Naturally, with regard to such a complex topic that affects human life so powerfully, there are to be found differing attitudes among religious Jews. On the one hand, the Bible has a positive attitude to marriage (see CELIBACY) and to sex within marriage, witness the fact that the patriarchs and Moses were married, and the Rabbis declare that it is a religious obligation for a husband to satisfy his wife's needs in this respect. On the other hand, it is urged that the sex drive be severely controlled and there is a definite tendency in Rabbinic thought to curtail too much sexual indulgence even in the marital bed, as when the Rabbis warn: ‘There is a small organ in man's body which when hungry is sated but when sated is hungry.’ Another Rabbinic saying has it that on judgement day a man will be told the frivolous conversations he has had with his wife. Maimonides (Guide of the Perplexed, 2. 36), though his view is Jewishly atypical, approves of Aristotle's remark that the sense of touch is ‘shameful’. Risking a generalization, it might be said that the Jewish teachers welcome the sex drive as a divine gift to human beings while acknowledging, at the same time, that of all human instincts, sex is the most likely to lead people astray.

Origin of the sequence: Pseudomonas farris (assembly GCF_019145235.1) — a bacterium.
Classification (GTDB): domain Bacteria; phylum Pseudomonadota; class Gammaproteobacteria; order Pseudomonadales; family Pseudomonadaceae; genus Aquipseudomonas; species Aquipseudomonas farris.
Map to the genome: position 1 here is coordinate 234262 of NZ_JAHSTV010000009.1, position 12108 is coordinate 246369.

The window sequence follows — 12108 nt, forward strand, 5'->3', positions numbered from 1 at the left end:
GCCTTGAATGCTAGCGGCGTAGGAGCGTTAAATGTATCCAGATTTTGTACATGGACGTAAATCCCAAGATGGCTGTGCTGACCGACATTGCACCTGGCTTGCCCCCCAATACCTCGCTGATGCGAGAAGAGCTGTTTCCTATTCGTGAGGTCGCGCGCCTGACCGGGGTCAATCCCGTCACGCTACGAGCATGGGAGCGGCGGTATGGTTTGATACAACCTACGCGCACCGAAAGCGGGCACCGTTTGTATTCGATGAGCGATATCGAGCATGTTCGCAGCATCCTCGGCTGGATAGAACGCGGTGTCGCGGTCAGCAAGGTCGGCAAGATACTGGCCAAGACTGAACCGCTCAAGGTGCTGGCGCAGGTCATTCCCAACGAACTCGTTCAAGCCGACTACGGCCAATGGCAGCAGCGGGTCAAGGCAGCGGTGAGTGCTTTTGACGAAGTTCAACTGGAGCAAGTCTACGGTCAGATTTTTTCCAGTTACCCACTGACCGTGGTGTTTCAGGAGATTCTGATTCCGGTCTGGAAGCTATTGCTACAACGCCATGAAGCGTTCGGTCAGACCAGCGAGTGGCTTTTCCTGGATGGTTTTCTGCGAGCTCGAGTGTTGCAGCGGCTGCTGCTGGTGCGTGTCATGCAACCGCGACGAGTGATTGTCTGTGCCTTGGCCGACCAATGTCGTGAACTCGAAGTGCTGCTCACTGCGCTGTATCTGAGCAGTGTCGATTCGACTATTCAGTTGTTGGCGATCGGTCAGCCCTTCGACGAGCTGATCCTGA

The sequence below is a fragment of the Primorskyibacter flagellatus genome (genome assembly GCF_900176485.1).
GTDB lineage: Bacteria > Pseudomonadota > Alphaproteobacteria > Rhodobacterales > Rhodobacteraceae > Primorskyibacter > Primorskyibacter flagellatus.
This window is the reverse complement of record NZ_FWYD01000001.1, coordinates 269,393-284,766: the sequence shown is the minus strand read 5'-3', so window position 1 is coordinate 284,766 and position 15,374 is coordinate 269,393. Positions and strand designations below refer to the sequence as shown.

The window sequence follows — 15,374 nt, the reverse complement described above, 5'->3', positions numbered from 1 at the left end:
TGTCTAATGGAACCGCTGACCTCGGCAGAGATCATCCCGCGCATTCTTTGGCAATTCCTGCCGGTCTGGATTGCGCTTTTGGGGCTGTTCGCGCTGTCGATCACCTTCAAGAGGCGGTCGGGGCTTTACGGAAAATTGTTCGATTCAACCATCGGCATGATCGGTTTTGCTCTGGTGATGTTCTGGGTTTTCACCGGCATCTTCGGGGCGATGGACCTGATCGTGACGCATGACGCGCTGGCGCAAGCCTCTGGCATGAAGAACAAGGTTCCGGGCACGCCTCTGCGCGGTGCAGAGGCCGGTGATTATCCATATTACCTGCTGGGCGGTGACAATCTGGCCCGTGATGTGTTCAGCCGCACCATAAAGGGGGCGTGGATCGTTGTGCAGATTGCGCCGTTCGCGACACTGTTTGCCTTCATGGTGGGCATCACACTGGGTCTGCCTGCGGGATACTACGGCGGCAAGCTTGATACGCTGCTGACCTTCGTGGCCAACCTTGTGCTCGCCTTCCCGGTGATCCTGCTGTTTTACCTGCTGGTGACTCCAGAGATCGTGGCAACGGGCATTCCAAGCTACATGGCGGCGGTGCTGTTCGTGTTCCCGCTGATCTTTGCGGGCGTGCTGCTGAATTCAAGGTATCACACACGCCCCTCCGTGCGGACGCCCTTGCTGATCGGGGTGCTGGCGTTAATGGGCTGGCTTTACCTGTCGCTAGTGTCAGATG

In modern Jewish thought until very recently, there have been no discussions of Jewish attitudes to sex. The reason is no doubt because of nineteenth century prudery, reflected in Jewish works of the time. Indeed, from the works of Jewish thinkers writing in European languages in the nineteenth century, one would imagine that they had no sex life at all or, if they did, they kept it very secret. It is only recently, when sex has been more frankly and openly discussed, that Jewish thinkers have begun to consider Jewish points of view. There is, in fact, no single Jewish attitude to sex except that a completely negative view of sex is not possible for thinkers in the authentic Jewish tradition.